While exhibiting on several expos, we noticed that it’s easy to predict a site’s level of maturity just from e-merchant’s questions. Rookies want to know how to implement product search. More mature e-retailers recognize their store needs more than just a search box. Old-timers eager to enhance the user experience ask if we provide A/B testing of search configuration. Depending on your store’s level of development, your product search needs may be different.
Why does your site search grade matter? It helps you understand where you are right now to outline future improvements.
When your e-commerce website sells only two dozen of products, customers probably can find what they want even without an on-site search. But if you have an e-commerce store with thousands of items and plan on increasing the product line, it’s time to think about investing in a smarter site search. Everything depends on the current needs of the retailer.
Ready to know your grade?
C Product Search
The user interface is only a search box. Its functionality is limited to finding items that match the search query exactly. If the product title is “Hampton Plaid Black Solcool Print Polo,” user input to search box must be the same. The on-site search operates only if the query completely matches the product title or product description. If the shopper makes a mistake, misspells the word or use synonym, he won’t find it.
Such a search usually has no filtering interface or autosuggestions. A user scenario is simple and looks like this: search bar > look through results > add to cart.
B Product Search
At this stage, the e-merchant understands that search is more important than it may seem at first and wants a minor upgrade in functionality. Now the search has filters, understands different types of queries, and is capable of automatic misspelling correction. So, even if a user writes “Hmpton plaid t-shirt,” the site search engine knows that he/she misspelled a word or typed a synonym, so the search still brings up relevant results.
Most e-commerce platforms have this functionality out of the box or have third party apps that provide filters and misspelling correction. Users develop different behavior scenarios: some start with the search box; others tick filter options.
A Product Search
Now the e-commerce owner is aware that store revenue can grow or drop depending on how well their search works. A search vendor or in-house developer uses the website’s analytics to find out how visitors utilize the search, what they search for, which filters they use most, and whether they can easily find what they are looking for. With this data, the search engine is improved and optimized.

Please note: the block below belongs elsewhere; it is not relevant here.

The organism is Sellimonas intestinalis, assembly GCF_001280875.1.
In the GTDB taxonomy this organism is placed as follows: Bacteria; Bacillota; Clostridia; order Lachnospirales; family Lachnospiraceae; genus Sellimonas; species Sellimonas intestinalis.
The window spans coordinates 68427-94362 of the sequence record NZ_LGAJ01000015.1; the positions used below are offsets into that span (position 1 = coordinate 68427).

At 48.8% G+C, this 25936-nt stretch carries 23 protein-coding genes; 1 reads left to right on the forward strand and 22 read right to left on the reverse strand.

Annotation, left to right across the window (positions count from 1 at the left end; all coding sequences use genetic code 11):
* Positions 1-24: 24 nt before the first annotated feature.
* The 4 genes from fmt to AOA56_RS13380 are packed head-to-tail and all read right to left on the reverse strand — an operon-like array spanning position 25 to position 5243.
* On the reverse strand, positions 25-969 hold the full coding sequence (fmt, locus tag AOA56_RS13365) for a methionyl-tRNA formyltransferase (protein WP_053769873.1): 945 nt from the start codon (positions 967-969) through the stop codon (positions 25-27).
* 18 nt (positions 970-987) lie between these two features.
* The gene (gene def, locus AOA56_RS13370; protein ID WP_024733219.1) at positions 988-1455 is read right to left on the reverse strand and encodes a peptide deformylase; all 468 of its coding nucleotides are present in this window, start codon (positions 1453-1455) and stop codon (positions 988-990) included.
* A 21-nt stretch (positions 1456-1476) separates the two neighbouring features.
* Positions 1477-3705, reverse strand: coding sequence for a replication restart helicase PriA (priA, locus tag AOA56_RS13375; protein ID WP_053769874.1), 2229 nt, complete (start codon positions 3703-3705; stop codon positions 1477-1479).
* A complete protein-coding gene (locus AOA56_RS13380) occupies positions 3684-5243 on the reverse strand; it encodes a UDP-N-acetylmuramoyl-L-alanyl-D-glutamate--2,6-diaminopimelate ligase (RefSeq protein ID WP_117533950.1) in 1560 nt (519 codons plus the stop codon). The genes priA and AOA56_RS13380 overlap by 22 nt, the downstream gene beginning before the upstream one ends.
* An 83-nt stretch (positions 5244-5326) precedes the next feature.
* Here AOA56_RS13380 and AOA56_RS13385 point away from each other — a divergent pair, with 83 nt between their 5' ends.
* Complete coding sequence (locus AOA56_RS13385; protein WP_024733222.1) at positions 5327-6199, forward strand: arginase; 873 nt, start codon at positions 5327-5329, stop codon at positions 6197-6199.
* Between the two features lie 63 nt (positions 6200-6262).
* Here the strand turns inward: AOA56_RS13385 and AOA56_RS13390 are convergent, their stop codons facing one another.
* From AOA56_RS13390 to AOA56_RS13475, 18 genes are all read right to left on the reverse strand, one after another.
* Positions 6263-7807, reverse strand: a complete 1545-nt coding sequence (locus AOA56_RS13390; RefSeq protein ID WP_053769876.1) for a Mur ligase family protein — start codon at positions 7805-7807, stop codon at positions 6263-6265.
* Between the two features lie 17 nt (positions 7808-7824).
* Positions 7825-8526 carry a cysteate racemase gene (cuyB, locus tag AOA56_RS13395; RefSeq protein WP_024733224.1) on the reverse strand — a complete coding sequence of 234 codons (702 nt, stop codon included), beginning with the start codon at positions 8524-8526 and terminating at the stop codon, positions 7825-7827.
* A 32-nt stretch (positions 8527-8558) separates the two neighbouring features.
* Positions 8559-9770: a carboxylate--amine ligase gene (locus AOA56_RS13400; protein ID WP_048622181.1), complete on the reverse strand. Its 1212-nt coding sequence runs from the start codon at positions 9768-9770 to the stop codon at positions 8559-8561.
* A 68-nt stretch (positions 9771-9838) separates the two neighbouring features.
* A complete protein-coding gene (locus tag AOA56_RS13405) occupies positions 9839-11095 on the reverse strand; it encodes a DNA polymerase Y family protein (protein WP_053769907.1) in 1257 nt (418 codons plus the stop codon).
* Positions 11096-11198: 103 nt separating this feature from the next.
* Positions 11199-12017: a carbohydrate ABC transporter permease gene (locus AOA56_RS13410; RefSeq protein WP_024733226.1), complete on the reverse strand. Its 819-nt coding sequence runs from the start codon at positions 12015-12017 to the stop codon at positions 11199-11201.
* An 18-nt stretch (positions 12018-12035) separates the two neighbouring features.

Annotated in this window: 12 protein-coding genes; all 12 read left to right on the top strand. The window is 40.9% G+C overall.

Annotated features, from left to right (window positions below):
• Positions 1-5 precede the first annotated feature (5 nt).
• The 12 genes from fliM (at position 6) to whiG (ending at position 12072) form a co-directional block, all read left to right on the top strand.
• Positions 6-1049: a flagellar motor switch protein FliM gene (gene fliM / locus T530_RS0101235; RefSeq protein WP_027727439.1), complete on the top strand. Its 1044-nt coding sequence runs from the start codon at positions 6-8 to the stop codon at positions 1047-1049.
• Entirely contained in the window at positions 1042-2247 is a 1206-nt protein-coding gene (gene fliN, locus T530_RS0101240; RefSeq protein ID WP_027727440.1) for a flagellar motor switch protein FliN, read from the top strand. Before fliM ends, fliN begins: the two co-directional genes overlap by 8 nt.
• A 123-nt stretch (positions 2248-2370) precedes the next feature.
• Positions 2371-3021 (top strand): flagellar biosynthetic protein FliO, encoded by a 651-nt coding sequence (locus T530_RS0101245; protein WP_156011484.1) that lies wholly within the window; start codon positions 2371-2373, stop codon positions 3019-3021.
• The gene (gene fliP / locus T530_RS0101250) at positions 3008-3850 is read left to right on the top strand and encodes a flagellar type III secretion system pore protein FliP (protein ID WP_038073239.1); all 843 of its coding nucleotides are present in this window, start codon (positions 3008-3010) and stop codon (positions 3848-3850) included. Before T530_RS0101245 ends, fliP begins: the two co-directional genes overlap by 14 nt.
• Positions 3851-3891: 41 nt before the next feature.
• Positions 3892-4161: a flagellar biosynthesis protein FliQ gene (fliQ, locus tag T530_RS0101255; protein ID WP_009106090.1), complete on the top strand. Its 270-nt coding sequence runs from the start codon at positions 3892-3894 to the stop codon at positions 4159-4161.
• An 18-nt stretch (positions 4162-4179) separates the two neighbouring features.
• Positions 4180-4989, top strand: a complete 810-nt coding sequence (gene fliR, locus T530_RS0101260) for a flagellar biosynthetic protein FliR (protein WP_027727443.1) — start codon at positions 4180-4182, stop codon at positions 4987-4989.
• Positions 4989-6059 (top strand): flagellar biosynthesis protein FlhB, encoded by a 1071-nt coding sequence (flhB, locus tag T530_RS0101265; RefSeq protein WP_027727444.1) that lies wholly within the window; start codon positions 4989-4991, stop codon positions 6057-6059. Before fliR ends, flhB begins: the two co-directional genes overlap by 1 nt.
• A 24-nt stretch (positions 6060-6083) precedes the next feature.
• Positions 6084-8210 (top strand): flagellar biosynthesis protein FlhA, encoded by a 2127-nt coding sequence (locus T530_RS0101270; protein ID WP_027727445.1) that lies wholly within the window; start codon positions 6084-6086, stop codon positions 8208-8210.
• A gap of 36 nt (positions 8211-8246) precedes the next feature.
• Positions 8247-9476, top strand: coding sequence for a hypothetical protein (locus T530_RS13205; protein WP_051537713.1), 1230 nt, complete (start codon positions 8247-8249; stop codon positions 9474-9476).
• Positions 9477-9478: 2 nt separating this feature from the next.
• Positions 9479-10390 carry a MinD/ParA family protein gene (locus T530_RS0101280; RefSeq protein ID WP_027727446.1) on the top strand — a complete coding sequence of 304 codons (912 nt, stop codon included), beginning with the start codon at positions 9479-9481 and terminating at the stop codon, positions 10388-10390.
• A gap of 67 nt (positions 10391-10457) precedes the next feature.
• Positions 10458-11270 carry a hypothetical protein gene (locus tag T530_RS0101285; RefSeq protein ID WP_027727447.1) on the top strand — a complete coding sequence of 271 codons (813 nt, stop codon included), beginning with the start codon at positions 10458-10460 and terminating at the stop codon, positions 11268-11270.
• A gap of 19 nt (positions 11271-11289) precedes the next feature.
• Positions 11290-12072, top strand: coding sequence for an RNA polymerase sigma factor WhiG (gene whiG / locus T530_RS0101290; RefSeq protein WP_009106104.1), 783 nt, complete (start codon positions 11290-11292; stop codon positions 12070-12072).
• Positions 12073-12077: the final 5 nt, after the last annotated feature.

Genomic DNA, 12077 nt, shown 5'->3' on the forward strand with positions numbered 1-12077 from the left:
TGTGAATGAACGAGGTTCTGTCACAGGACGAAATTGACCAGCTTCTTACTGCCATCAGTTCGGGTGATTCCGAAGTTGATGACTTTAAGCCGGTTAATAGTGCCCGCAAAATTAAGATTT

By this point, site search has industry-specific synonyms configured. Search results are ranked by data on sales performance, reviews, promotions, and other relevant factors. The filtering interface is refined based on the category page filter options selected. User paths increase in number and complexity.
A+ Product Search
This kind of on-site search is further enhanced by AI, neural networks, or machine learning. This product search maximizes its potential by constantly learning from past user interactions, better understanding customers, and improving their experiences. Some e-commerce companies have an employee who is in charge of analyzing search logs and fine-tuning the site search performance.
As the search acquires data on users’ behavior, it can provide personalized search results and product suggestions. Advanced search understands user intent, predicts user needs, and inspires them. It also may include voice and visual search features.
This grading system should help you sense where your product search currently stands and how to enhance it. Not every company needs an A+ product search. Take into account your store size and level of development when deciding on a grade you’d like to achieve. If you’re still not sure what level of maturity your product search is, we can help you outline the first steps you may want to take.